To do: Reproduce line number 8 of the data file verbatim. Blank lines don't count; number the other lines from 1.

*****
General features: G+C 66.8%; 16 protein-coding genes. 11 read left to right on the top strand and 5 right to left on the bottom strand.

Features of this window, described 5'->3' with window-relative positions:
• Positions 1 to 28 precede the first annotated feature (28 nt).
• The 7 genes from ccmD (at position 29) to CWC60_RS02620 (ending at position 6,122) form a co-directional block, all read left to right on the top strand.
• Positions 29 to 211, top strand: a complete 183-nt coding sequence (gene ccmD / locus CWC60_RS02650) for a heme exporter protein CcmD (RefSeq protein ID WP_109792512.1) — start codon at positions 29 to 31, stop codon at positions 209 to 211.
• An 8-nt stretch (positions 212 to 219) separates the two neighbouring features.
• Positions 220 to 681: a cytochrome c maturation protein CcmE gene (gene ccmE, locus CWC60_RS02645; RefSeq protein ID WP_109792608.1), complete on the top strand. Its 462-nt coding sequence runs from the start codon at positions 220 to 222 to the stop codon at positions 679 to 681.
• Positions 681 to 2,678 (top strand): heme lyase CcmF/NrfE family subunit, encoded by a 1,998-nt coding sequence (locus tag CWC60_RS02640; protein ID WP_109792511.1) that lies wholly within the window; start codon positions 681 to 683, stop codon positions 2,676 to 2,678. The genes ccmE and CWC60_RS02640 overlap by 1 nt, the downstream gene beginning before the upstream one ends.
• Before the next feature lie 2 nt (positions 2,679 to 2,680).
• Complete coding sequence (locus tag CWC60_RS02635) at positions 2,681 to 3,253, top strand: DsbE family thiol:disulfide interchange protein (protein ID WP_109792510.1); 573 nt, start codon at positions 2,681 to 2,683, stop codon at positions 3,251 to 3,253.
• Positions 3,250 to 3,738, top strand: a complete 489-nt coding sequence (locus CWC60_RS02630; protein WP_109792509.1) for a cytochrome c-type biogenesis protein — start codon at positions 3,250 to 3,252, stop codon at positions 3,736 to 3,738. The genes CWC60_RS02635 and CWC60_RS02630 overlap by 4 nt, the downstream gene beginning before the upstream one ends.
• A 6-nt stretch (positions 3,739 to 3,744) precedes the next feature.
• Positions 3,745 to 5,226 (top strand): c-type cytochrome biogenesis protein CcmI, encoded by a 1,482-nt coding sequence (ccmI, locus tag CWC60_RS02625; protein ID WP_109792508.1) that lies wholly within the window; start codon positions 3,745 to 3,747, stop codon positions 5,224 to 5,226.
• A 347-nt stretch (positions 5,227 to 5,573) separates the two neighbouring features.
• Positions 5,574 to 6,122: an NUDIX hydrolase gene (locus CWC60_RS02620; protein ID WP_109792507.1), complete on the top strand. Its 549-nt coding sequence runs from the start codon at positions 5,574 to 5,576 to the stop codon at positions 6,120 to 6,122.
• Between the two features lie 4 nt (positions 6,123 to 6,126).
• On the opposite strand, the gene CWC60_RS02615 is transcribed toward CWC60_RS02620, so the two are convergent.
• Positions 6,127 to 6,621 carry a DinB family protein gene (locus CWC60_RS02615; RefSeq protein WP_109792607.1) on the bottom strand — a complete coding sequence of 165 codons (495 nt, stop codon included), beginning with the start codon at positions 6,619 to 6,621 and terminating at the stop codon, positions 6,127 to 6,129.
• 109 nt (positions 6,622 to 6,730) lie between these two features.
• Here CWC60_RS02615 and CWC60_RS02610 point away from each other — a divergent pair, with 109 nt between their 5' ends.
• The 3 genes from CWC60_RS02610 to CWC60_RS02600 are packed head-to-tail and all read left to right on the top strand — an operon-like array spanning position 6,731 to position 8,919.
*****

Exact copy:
• Positions 681 to 2,678 (top strand): heme lyase CcmF/NrfE family subunit, encoded by a 1,998-nt coding sequence (locus tag CWC60_RS02640; protein ID WP_109792511.1) that lies wholly within the window; start codon positions 681 to 683, stop codon positions 2,676 to 2,678. The genes ccmE and CWC60_RS02640 overlap by 1 nt, the downstream gene beginning before the upstream one ends.